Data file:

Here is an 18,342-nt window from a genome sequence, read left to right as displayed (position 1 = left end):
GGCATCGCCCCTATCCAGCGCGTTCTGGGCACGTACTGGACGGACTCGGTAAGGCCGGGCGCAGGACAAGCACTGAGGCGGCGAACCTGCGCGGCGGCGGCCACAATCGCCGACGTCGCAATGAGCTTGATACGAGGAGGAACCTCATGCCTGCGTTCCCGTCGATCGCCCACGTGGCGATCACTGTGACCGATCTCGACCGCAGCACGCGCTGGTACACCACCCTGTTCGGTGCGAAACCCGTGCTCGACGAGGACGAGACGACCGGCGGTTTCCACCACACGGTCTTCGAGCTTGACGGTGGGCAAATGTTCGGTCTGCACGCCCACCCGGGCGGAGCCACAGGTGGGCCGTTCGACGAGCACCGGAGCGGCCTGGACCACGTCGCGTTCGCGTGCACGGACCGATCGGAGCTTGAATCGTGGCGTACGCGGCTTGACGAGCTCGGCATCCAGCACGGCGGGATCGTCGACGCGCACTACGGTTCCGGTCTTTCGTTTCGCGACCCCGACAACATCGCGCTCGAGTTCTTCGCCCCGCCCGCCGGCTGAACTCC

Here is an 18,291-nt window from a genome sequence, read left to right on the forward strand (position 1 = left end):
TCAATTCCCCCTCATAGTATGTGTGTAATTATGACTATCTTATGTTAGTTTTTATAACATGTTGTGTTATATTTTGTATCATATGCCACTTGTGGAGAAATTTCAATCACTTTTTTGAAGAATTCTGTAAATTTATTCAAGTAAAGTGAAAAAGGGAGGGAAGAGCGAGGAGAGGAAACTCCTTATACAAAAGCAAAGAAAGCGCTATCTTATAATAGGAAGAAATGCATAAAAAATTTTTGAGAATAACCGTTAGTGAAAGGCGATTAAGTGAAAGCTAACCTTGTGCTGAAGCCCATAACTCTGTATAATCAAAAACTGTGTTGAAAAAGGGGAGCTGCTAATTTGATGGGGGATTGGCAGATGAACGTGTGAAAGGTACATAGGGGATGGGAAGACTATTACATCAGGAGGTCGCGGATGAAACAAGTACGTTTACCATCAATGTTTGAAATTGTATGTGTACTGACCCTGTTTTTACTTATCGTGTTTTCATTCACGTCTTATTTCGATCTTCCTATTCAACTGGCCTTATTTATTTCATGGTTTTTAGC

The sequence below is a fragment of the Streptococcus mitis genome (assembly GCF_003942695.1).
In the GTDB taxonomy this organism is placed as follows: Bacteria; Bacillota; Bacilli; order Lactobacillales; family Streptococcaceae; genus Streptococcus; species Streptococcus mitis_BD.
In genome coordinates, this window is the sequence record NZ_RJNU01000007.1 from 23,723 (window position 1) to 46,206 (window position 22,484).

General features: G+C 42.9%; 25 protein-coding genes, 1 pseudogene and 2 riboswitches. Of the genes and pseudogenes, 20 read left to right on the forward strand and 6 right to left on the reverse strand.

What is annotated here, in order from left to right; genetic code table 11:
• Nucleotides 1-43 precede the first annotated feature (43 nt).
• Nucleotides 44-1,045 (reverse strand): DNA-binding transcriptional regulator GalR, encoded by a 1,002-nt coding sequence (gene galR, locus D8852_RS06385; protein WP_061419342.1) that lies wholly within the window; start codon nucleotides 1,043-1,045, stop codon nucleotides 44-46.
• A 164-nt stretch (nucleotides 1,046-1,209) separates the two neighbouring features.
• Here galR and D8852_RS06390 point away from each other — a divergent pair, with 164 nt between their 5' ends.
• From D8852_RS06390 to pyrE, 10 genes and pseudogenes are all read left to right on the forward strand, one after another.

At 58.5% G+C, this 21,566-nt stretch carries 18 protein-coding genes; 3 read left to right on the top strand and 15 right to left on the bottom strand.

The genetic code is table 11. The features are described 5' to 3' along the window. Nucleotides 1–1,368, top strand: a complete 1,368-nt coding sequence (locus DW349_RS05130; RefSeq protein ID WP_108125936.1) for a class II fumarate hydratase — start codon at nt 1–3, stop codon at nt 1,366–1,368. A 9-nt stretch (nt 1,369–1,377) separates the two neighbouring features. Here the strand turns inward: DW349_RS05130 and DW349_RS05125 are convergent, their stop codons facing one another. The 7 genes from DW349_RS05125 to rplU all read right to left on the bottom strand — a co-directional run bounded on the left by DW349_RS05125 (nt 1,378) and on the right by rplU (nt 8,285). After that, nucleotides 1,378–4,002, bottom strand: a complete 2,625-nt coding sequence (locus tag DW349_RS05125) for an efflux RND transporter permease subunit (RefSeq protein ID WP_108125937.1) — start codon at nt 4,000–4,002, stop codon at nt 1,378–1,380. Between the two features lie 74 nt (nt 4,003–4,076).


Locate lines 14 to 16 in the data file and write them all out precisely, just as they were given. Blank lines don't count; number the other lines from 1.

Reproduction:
• From D8852_RS06390 to pyrE, 10 genes and pseudogenes are all read left to right on the forward strand, one after another.

At 58.5% G+C, this 21,566-nt stretch carries 18 protein-coding genes; 3 read left to right on the top strand and 15 right to left on the bottom strand.

The genetic code is table 11. The features are described 5' to 3' along the window. Nucleotides 1–1,368, top strand: a complete 1,368-nt coding sequence (locus DW349_RS05130; RefSeq protein ID WP_108125936.1) for a class II fumarate hydratase — start codon at nt 1–3, stop codon at nt 1,366–1,368. A 9-nt stretch (nt 1,369–1,377) separates the two neighbouring features. Here the strand turns inward: DW349_RS05130 and DW349_RS05125 are convergent, their stop codons facing one another. The 7 genes from DW349_RS05125 to rplU all read right to left on the bottom strand — a co-directional run bounded on the left by DW349_RS05125 (nt 1,378) and on the right by rplU (nt 8,285). After that, nucleotides 1,378–4,002, bottom strand: a complete 2,625-nt coding sequence (locus tag DW349_RS05125) for an efflux RND transporter permease subunit (RefSeq protein ID WP_108125937.1) — start codon at nt 4,000–4,002, stop codon at nt 1,378–1,380. Between the two features lie 74 nt (nt 4,003–4,076).